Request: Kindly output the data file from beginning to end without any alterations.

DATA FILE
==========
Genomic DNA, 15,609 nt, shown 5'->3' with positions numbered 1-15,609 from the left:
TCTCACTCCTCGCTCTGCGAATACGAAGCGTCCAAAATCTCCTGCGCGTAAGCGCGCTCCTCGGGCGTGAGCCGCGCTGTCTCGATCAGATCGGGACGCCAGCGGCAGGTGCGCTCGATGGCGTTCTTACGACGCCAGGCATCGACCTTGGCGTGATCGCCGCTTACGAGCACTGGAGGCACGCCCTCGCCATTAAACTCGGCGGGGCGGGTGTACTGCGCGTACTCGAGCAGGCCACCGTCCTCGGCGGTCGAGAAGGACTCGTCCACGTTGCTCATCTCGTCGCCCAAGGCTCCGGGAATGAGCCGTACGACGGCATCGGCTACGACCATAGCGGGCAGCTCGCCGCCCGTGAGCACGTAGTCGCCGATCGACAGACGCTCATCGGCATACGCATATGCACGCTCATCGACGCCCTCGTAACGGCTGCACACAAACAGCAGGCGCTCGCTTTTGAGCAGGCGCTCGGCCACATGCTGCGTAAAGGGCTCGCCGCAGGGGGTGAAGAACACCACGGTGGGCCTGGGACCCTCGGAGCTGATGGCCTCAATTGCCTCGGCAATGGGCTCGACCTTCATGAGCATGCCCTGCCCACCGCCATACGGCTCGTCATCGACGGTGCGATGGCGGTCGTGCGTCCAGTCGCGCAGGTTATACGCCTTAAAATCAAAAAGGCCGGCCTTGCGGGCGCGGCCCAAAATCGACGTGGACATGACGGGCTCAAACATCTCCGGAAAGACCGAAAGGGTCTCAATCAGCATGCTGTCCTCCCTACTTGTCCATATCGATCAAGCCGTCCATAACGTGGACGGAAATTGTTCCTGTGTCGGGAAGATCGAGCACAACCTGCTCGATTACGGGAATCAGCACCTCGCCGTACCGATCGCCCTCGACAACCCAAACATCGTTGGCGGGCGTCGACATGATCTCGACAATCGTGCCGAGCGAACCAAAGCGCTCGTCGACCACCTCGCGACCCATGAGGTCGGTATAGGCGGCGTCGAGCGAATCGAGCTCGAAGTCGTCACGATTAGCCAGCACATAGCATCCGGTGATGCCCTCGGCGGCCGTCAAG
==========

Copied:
Genomic DNA, 15,609 nt, shown 5'->3' with positions numbered 1-15,609 from the left:
TCTCACTCCTCGCTCTGCGAATACGAAGCGTCCAAAATCTCCTGCGCGTAAGCGCGCTCCTCGGGCGTGAGCCGCGCTGTCTCGATCAGATCGGGACGCCAGCGGCAGGTGCGCTCGATGGCGTTCTTACGACGCCAGGCATCGACCTTGGCGTGATCGCCGCTTACGAGCACTGGAGGCACGCCCTCGCCATTAAACTCGGCGGGGCGGGTGTACTGCGCGTACTCGAGCAGGCCACCGTCCTCGGCGGTCGAGAAGGACTCGTCCACGTTGCTCATCTCGTCGCCCAAGGCTCCGGGAATGAGCCGTACGACGGCATCGGCTACGACCATAGCGGGCAGCTCGCCGCCCGTGAGCACGTAGTCGCCGATCGACAGACGCTCATCGGCATACGCATATGCACGCTCATCGACGCCCTCGTAACGGCTGCACACAAACAGCAGGCGCTCGCTTTTGAGCAGGCGCTCGGCCACATGCTGCGTAAAGGGCTCGCCGCAGGGGGTGAAGAACACCACGGTGGGCCTGGGACCCTCGGAGCTGATGGCCTCAATTGCCTCGGCAATGGGCTCGACCTTCATGAGCATGCCCTGCCCACCGCCATACGGCTCGTCATCGACGGTGCGATGGCGGTCGTGCGTCCAGTCGCGCAGGTTATACGCCTTAAAATCAAAAAGGCCGGCCTTGCGGGCGCGGCCCAAAATCGACGTGGACATGACGGGCTCAAACATCTCCGGAAAGACCGAAAGGGTCTCAATCAGCATGCTGTCCTCCCTACTTGTCCATATCGATCAAGCCGTCCATAACGTGGACGGAAATTGTTCCTGTGTCGGGAAGATCGAGCACAACCTGCTCGATTACGGGAATCAGCACCTCGCCGTACCGATCGCCCTCGACAACCCAAACATCGTTGGCGGGCGTCGACATGATCTCGACAATCGTGCCGAGCGAACCAAAGCGCTCGTCGACCACCTCGCGACCCATGAGGTCGGTATAGGCGGCGTCGAGCGAATCGAGCTCGAAGTCGTCACGATTAGCCAGCACATAGCATCCGGTGATGCCCTCGGCGGCCGTCAAG